abstract drawBubble: (id:string) -> unit

let mylib: ICanvas = nativeOnly

mylib.drawSmiley "smiley" // etc..

or we could use the importMember helper function to directly map the Python function to the F# function.

open Fable.Core.PyInterop // needed to call interop tools

module Canvas =
  // here we just import a member function from canvas.js called drawSmiley.
  let drawSmiley(id:string): unit = importMember "canvas"
  let drawBubble(id:string): unit = importMember "canvas"

Canvas.drawSmiley "smiley"

The result would be the same, but the philosophy is slightly different. That’s basically up to you to make a choice 😉

Miscellaneous import helpers#

There are other interop helpers you can use thanks to Fable.Core.PyInterop:

open Fable.Core.PyInterop

let buttons: obj = importAll "my_lib.buttons"
// Py: import my_lib.buttons as my_lib

let myString: string = importMember "my_lib"
// Py: from my_lib import my_string

// Use just `import` to make the member name explicit
// as with the ImportAttribute
let aDifferentName: string = import "myString" "my-lib"
// Py: from my_lib import my_string

Occasionally, you may need to import Python purely for its side-effects.

For this, use importSideEffects.

open Fable.Core.PyInterop


Emit, when F# is not enough#

You can use the Emit attribute to decorate a function. Every call to the function will then be replaced inline by the content of the attribute with the placeholders $0, $1, $2... replaced by the arguments. For example, the following code will generate Python as seen below.

open Fable.Core

[<Emit("$0 + $1")>]
let add (x: int) (y: string): string = nativeOnly

let result = add 1 "2"

When you don’t know the exact number of arguments you can use the following syntax:

type Test() =
    member __.Invoke([<ParamArray>] args: int[]): obj = nativeOnly

It’s also possible to pass syntax conditioned to optional parameters:

type Test() =
    member __.Item with get(): float = nativeOnly and set(v: float): unit = nativeOnly

    // This syntax means: if second arg evals to true in JS print 'i' and nothing otherwise
    [<Emit("new RegExp($0,'g{{$1?i:}}')")>]
    member __.ParseRegex(pattern: string, ?ignoreCase: bool): Regex = nativeOnly

The content of Emit will not be checked by the F# compiler so it’s not advised to abuse this method.

Let’s do it! Use Emit#

Now let’s work with Emit and look at a new example with the following

import math

class MyClass:
    # Note the constructor accepts an object
    # with the `value` and `awesomeness` fields
    def __init__(self, value, awesomeness):
        self._value = value
        self._awesomeness = awesomeness

    def value()
        return this._value

    def set_value(self, new_alue)
        self._value = new_value

    def is_awesome(self):
      return this._value == this._awesomeness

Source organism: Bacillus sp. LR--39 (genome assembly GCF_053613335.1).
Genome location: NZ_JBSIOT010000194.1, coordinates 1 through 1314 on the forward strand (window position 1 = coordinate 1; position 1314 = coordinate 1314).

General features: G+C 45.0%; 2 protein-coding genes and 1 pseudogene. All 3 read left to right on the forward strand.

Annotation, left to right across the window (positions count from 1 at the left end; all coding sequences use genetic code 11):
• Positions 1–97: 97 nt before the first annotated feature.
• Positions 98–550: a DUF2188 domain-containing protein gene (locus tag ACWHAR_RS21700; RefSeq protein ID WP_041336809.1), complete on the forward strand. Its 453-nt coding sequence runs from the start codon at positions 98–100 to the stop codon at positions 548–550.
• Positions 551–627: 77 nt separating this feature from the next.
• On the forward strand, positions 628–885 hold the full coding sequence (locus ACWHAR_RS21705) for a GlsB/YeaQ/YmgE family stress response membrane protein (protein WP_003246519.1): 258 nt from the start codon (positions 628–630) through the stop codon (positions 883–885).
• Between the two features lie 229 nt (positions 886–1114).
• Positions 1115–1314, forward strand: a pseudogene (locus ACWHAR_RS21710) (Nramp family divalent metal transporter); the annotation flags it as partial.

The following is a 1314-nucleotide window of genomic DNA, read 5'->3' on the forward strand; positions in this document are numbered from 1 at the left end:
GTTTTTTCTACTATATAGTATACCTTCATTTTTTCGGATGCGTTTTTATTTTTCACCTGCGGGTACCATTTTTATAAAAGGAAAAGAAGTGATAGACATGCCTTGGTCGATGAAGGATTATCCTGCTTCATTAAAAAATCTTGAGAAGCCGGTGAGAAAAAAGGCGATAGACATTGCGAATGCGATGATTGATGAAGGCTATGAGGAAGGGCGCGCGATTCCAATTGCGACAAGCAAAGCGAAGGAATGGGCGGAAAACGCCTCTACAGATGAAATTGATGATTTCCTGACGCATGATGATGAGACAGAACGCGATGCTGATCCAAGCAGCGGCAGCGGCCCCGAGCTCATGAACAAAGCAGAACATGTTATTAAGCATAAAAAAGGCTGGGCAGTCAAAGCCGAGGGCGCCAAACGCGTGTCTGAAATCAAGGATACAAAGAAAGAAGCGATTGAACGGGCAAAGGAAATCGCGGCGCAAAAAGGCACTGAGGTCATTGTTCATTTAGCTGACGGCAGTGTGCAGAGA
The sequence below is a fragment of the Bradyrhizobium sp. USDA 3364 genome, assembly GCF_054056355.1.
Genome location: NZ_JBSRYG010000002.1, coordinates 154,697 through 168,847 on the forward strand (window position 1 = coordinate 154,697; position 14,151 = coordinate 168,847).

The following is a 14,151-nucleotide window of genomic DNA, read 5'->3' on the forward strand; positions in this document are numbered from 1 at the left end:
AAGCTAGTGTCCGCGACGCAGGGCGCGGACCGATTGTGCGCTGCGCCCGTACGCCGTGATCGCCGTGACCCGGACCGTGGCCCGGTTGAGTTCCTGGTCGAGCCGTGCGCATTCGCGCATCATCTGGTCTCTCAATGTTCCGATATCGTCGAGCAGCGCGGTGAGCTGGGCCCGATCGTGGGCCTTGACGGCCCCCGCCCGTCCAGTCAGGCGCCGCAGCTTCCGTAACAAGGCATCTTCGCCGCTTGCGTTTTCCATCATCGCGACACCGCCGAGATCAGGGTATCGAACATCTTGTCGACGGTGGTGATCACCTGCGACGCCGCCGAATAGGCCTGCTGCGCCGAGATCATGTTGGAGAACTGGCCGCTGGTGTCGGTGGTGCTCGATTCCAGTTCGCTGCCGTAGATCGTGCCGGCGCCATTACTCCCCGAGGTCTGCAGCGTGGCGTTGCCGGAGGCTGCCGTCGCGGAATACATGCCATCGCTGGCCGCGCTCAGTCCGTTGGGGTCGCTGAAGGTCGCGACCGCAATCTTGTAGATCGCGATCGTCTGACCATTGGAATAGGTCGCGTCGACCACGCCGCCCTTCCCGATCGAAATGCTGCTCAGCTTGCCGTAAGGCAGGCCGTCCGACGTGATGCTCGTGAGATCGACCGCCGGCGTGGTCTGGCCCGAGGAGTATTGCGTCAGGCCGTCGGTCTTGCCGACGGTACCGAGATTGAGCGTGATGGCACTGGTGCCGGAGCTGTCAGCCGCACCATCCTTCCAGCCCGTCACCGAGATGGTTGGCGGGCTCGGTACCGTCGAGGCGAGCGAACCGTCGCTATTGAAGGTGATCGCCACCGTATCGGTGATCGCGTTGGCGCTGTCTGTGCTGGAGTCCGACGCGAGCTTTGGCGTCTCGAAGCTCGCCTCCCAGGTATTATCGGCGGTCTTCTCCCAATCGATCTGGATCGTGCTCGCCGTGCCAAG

def getPI():
       return math.pi

Let’s list its members:

  • a value property member which returns the current value with a getter and a setter

  • a method, is_awesome, that checks if the current value equals the awesome value

  • a static method getPi() that just returns the value of math.pi

Here’s the Fable implementation. Let’s start with the members:

type MyClass<'T> =
    // Note we specify this property has also a setter
    abstract value: 'T with get, set
    abstract isAwesome: unit -> bool

Now we need to be able to call the static functions, including the constructor. So we write another interface for that:

type MyClassStatic =
    [<Emit("$0(value=$1, awesomeness=$2)")>]
    abstract Create: 'T * 'T -> MyClass<'T>
    abstract getPI : unit-> float


We could have used a class declaration with dummy implementations as we did with DataManager above, but you will find that in Fable bindings it’s common to split the instance and static parts of a Python type in two interfaces to overcome some restrictions of the F# type system or to be able to deal with Python classes as values. In this case, by convention Create denotes the constructor.

Here we used the Emit attribute to build a Python object with the arguments, because that’s what MyClass constructor accepts. Note that here $0 represents the interface object (in this case, MyClass static).

Last but not least, let’s import MyClass:

[<Import("MyClass", "public")>]
let MyClass : MyClassStatic = nativeOnly

Now it’s possible to use our Python class. Let’s see the complete code:

type MyClass<'T> =
    abstract value: 'T with get, set
    abstract isAwesome: unit -> bool

type MyClassStatic =
    [<Emit("$0(value=$1, awesomeness=$2)")>]
    abstract Create: 'T * 'T -> MyClass<'T>
    abstract getPI : unit-> float

[<Import("MyClass", "public")>]
let MyClass : MyClassStatic = nativeOnly

let myObject = MyClass.Create(40, 42)

// using getter
let whatDoIget = myObject.value // using getter
mylib.triggerAlert ("Hey I'm calling my js class from Fable. It gives " + (string whatDoIget))

// using setter
myObject.value <- 42
mylib.triggerAlert ("Now it's better. It gives " + (string myObject.value))

// calling member function
mylib.triggerAlert ("Isn't it awesome? " + (string (myObject.isAwesome())))

// call our static function
mylib.triggerAlert ("PI is " + (string (MyClass.getPI())))

It’s possible to combine the Import and Emit attributes. So we can import and build MyClass in one go. Note that in this case $0 is replaced by the imported element:

[<Import("MyClass", "public")>]
[<Emit("$0(value=$1, awesomeness=$2)")>]
let createMyClass(value: 'T, awesomeness: 'T) : MyClass<'T> = nativeOnly

Other special attributes#

Fable.Core includes other attributes for Python interop, like:

Erase attribute#

In TypeScript there’s a concept of Union Types which differs from union types in F#. The former are just used to statically check a function argument accepting different types. In Fable, they’re translated as Erased Union Types whose cases must have one and only one single data field. After compilation, the wrapping will be erased and only the data field will remain. To define an erased union type, just attach the Erase attribute to the type. Example:

open Fable.Core

type MyErasedType =
    | String of string
    | Number of int

myLib.myMethod(String "test")

Fable.Core already includes predefined erased types which can be used as follows:

open Fable.Core

type Test = abstract Value: string
let myMethod(arg: U3<string, int, Test>): unit = importMember "my_py_lib"

let testValue = { new Test with member __.Value = "Test" }
myMethod(U3.Case3 testValue)

When passing arguments to a method accepting U2, U3… you can use the !^ as syntax sugar so you don’t need to type the exact case (the argument will still be type checked):